Singapore’s Land Reclamation on Pedra Branca: Implications for Malaysia

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Singapore’s Land Reclamation on Pedra Branca: Implications for Malaysia

While the ICJ awarded Pedra Branca to Singapore in 2008, its planned land reclamation works could have far-reaching legal ramifications.

Singapore’s Land Reclamation on Pedra Branca: Implications for Malaysia

A view of the Singaporean installation on Pedra Branca island.

Credit: Wikimedia Commons/Seloloving

Earlier this week, Singapore announced that it will conduct land reclamation works within 0.5 nautical miles of the small island of Pedra Branca. The seven hectare of land reclamation, equivalent in size to about 10 soccer fields, will be undertaken by the Housing and Development Board, an agency under the Ministry of National Development. The aim of the reclamation is to provide berthing for vessels, increase administrative support, and to improve communications facilities on the island.

With the announcement of these land reclamation works, which are expected to start by the end of this year, it is important to see how Singapore might benefit under international maritime law, as well as the possible maritime consequences for Malaysia.

Sovereignty over Pedra Branca island, which lies approximately 24 nautical miles to the east of Singapore and 7.7 nautical miles to the south of the Malaysian State of Johor, became a subject of dispute since 1979, when Malaysia published a map indicating the island to be part of its territory. The island dispute went to the International Court of Justice (ICJ) in 2003, together with two other maritime features near Pedra Branca, namely Middle Rocks and South Ledge.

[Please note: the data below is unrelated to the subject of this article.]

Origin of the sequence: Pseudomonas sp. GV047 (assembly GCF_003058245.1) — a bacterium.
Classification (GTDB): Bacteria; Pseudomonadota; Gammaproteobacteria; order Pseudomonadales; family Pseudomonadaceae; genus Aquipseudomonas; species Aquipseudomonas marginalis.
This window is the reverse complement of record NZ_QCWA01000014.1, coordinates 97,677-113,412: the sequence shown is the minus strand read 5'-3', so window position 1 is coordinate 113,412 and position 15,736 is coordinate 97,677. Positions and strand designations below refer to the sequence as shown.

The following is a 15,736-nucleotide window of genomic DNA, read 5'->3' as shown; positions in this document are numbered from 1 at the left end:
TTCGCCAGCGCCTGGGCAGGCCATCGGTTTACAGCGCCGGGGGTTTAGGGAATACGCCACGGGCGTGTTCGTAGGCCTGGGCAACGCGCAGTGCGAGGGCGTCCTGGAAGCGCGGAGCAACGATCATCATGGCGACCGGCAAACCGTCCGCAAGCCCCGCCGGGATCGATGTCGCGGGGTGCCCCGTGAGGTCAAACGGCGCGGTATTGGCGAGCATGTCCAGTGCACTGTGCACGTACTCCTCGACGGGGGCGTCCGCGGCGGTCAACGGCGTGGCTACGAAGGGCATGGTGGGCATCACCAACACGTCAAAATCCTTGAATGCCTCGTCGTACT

In 2008, the ICJ ruled that Singapore had sovereignty over Pedra Branca. While the Sultanate of Johor had original title to Pedra Branca, sovereignty over the island had passed to Singapore by 1980, when the dispute crystallized. The ICJ’s ruling was made on the basis of the fact that Singapore and its predecessor polities had exercised several acts of sovereignty over the island, to which Malaysia and its predecessors had failed to respond. In the same ruling, ICJ also awarded Middle Rocks to Malaysia and ruled that South Ledge belonged to the state in whose territorial waters it is located, a question that is to be determined through a process of negotiation between Singapore and Malaysia.

In 2017, Malaysia filed a request for the revision and interpretation of the ICJ’s 2008 Judgment. A revision application seeks to revise or alter judgment based on purported newly-discovered facts, while an interpretation application seeks to clarify a judgment. On May 28, 2018, however, Malaysia informed the ICJ that it would discontinue the proceedings for both the revision and interpretation cases. Subsequently, ICJ informed Malaysia and Singapore that the Court had placed on record the discontinuance, by agreement of both Parties.

Now that it is legally settled that Pedra Branca belongs to Singapore, there is no dispute that Singapore has the right to reclaim land adjacent to its island in accordance with domestic and international law. If the seven hectares of reclaimed land eventually form an artificial island, this would be in alignment with Article 60 of the United Nations Convention of the Law of the Sea (UNCLOS), which grants nations the right to build and construct new artificial islands in their Exclusive Economic Zones.